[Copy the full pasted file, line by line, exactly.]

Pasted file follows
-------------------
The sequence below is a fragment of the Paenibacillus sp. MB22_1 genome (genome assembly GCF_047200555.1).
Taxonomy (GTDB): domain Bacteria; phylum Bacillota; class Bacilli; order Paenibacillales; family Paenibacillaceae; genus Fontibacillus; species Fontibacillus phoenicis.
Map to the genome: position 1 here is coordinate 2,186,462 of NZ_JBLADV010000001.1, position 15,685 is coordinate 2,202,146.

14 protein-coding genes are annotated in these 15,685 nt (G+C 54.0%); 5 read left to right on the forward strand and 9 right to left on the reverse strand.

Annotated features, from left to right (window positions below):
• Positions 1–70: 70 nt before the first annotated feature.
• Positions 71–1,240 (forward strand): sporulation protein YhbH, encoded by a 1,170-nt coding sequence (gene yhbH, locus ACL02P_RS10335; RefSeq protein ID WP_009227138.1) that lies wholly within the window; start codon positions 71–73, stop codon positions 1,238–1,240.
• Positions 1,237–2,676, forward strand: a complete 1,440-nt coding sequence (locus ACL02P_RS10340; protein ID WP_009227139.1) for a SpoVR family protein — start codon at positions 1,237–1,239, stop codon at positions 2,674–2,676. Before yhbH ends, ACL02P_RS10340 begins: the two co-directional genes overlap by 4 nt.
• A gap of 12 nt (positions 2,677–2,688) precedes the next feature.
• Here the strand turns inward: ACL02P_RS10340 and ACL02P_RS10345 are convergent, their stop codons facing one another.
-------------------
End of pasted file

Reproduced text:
The sequence below is a fragment of the Paenibacillus sp. MB22_1 genome (genome assembly GCF_047200555.1).
Taxonomy (GTDB): domain Bacteria; phylum Bacillota; class Bacilli; order Paenibacillales; family Paenibacillaceae; genus Fontibacillus; species Fontibacillus phoenicis.
Map to the genome: position 1 here is coordinate 2,186,462 of NZ_JBLADV010000001.1, position 15,685 is coordinate 2,202,146.

14 protein-coding genes are annotated in these 15,685 nt (G+C 54.0%); 5 read left to right on the forward strand and 9 right to left on the reverse strand.

Annotated features, from left to right (window positions below):
• Positions 1–70: 70 nt before the first annotated feature.
• Positions 71–1,240 (forward strand): sporulation protein YhbH, encoded by a 1,170-nt coding sequence (gene yhbH, locus ACL02P_RS10335; RefSeq protein ID WP_009227138.1) that lies wholly within the window; start codon positions 71–73, stop codon positions 1,238–1,240.
• Positions 1,237–2,676, forward strand: a complete 1,440-nt coding sequence (locus ACL02P_RS10340; protein ID WP_009227139.1) for a SpoVR family protein — start codon at positions 1,237–1,239, stop codon at positions 2,674–2,676. Before yhbH ends, ACL02P_RS10340 begins: the two co-directional genes overlap by 4 nt.
• A gap of 12 nt (positions 2,677–2,688) precedes the next feature.
• Here the strand turns inward: ACL02P_RS10340 and ACL02P_RS10345 are convergent, their stop codons facing one another.